NEW YORK, Jan. 13, 2016 /PRNewswire/ -- Organizations are no longer satisfied with simply "locking the doors" where cybersecurity is concerned and are instead going on the offensive by employing more predictive approaches to threat intelligence and monitoring, according to the "2016 Deloitte Analytics Trends" report. This, along with five other trends detailed in the report, are driving significant changes in the types of investments the C-suite is making to support business priorities.
"Business leaders continue to face many varying challenges and opportunities, and staying ahead of these trends will have a lasting impact on how their organizations will operate in the future," said John Lucker, principal, Deloitte Consulting LLP. "By going on the offensive with issues such as cybersecurity, organizations are making a strategic shift in the way they operate. Concurrently, the widening data scientist talent gap could be a business growth barrier. One thing is certain: effectively using analytics is essential in delivering insights that help achieve new levels of innovation and value."
Following are the six major trends most likely to significantly impact business in the coming year:
- Cyber security: Offense can be the best defense – The worldwide financial services industry was projected to spend $27.4 billion on information security alone in the last year (according to International Data Corporation, IDC). These organizations are beginning to employ more predictive approaches to threat intelligence and monitoring, which may mean automated scanning of Internet "chatter" by far-flung groups and individuals who may intend cyber-harm or analyzing past hacks and breaches to create predictive models for tomorrow's threats.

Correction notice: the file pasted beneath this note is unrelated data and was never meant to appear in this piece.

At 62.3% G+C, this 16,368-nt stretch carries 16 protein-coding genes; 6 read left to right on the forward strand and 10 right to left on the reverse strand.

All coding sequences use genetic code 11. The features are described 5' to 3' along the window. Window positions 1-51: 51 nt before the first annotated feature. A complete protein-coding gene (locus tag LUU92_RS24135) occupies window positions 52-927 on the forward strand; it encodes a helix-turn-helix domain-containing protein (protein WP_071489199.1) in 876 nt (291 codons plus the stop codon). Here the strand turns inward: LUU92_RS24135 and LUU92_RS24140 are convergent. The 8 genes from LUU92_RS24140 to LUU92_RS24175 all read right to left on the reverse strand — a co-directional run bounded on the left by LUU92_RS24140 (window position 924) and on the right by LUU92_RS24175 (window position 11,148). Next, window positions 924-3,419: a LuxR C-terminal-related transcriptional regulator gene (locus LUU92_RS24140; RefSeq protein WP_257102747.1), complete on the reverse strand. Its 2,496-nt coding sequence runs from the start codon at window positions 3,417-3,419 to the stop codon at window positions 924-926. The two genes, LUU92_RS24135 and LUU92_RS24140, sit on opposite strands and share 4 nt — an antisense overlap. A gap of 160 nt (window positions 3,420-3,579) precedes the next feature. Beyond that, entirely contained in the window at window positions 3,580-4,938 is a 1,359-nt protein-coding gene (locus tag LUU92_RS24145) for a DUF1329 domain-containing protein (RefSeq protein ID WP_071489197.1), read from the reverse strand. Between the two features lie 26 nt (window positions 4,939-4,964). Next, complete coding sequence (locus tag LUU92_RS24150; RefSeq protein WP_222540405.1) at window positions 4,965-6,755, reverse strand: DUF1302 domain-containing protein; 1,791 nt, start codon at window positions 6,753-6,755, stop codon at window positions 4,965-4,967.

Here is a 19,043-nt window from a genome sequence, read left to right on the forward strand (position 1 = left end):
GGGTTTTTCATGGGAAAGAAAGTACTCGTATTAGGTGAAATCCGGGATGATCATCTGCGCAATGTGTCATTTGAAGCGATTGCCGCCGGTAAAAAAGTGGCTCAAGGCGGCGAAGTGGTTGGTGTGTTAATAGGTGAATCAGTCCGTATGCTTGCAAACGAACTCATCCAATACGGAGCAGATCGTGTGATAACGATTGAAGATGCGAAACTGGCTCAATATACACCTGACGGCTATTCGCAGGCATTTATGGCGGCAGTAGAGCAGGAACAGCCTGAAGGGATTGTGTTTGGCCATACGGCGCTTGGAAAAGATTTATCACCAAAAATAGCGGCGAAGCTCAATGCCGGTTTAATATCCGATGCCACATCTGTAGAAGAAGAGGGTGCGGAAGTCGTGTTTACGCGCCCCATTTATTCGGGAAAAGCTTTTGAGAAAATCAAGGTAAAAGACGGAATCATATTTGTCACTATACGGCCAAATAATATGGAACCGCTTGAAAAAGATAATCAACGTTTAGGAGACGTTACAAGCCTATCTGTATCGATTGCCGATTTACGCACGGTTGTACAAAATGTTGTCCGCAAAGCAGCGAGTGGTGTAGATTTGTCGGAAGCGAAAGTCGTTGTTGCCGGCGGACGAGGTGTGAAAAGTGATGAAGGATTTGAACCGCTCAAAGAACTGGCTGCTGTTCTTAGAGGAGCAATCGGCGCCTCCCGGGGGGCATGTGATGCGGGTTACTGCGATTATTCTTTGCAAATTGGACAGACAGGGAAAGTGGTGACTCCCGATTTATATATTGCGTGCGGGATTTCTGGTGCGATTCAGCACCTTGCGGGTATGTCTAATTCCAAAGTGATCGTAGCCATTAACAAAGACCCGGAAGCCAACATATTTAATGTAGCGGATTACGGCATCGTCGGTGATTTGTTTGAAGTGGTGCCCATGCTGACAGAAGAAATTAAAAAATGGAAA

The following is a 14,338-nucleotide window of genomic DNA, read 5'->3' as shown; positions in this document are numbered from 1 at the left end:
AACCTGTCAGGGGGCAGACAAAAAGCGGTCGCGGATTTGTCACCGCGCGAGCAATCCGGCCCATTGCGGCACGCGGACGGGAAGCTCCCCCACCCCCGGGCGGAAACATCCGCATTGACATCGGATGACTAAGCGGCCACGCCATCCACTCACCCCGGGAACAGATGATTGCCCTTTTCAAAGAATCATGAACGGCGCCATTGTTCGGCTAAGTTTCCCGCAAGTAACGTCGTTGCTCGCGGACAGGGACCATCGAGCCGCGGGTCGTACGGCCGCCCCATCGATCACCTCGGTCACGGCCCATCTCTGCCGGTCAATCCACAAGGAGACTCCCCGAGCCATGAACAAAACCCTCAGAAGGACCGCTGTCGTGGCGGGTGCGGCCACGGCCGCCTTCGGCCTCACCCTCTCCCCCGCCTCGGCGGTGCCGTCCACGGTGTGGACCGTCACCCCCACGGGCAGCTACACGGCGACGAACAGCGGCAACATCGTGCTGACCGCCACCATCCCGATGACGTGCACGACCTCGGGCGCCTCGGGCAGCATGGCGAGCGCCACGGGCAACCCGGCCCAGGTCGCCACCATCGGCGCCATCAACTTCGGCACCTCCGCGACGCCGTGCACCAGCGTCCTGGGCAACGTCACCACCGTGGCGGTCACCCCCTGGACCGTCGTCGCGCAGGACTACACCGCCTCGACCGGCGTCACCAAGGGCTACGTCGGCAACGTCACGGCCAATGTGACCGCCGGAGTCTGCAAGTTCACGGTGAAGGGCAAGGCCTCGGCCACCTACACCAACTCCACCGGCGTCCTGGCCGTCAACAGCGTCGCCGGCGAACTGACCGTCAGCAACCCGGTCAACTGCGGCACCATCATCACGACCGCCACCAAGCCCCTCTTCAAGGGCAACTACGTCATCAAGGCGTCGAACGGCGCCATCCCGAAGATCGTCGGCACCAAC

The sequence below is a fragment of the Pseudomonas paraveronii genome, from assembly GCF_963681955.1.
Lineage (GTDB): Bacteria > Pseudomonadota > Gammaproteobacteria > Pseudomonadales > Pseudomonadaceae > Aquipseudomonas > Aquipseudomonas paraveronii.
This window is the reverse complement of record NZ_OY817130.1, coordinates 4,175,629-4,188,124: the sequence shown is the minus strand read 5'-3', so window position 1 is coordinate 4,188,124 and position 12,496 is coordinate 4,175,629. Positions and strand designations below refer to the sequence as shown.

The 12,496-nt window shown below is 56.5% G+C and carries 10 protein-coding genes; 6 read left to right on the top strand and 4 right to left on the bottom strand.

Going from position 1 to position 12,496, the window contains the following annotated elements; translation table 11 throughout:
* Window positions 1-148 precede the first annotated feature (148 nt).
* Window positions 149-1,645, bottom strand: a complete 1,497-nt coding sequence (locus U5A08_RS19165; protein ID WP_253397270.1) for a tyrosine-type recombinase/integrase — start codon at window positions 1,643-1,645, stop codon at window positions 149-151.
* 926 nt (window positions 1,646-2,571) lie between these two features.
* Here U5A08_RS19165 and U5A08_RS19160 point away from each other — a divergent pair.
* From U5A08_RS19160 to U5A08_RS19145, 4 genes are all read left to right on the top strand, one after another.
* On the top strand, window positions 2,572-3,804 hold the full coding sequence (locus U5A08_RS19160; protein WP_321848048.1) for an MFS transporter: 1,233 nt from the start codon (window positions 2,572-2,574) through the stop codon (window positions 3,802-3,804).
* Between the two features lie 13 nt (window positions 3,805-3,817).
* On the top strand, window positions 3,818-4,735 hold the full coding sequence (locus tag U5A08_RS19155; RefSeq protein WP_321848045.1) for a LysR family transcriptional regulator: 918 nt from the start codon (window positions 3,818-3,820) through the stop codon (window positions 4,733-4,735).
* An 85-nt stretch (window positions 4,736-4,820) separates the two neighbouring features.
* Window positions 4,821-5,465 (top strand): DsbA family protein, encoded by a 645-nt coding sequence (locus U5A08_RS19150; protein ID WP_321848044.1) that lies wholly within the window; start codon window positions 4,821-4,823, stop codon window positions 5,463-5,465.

- Companies struggle to bridge the data talent chasm – Smart companies are realizing that analytical talent is critical to their success and in short supply, but more than 40 percent struggle with finding the talent they need (Source: 2015 MIT Sloan Management Review).
- Man/machine partnerships are getting stronger – The era of smart machines is upon us as analysts project that businesses will spend more than $60 billion on cognitive solutions by 2025 (source: IDC). However leading businesses will use humans to add value to these smart machines. Some human talent will have to build and implement cognitive technologies, while others will ensure that those technologies are performing well, and still others will complement computers in roles machines cannot perform well such as those involving high levels of creativity or empathy.
- The Internet of Things, and people, too – The Internet of Things (IoT) is rapidly evolving from the realm of interesting gadgets to include tracking people as "things" to form new business models and influence people's behaviors. This innovation is taking place in both consumer-focused and business-to-business (B2B) industries and it has significant implications for business models and industry.
- Triumph of the scientists – In the 2000s, it was called the triumph of the nerds. In the 2010s it may be the triumph of the scientists. Deloitte Analytics sees a significant shift in how scientists are utilized within companies, and an increasing number of them are leading companies. This trend is poised to reshape the competitive landscape and the way managers work.
- The rise of the insight-driven organization: Analytics expands across the enterprise – Business leaders are beginning to take serious steps towards the insight-driven organization (IDO), which goes beyond the selective use of insights to fuel decision-making in individual parts of the business. It deploys a tightly knitted combination of strategy, people, processes and data to drive competitive advantage and improved operations.
"Leading companies are embracing the need to embed analytics as a core capability and are working to get ahead of these trends," said Forrest Danson, Deloitte US Analytics leader. "By using analytics to deliver insights at the point of action every day, insight-driven organizations can achieve a deeper understanding of complex issues, make more meaningful decisions, and create more value."
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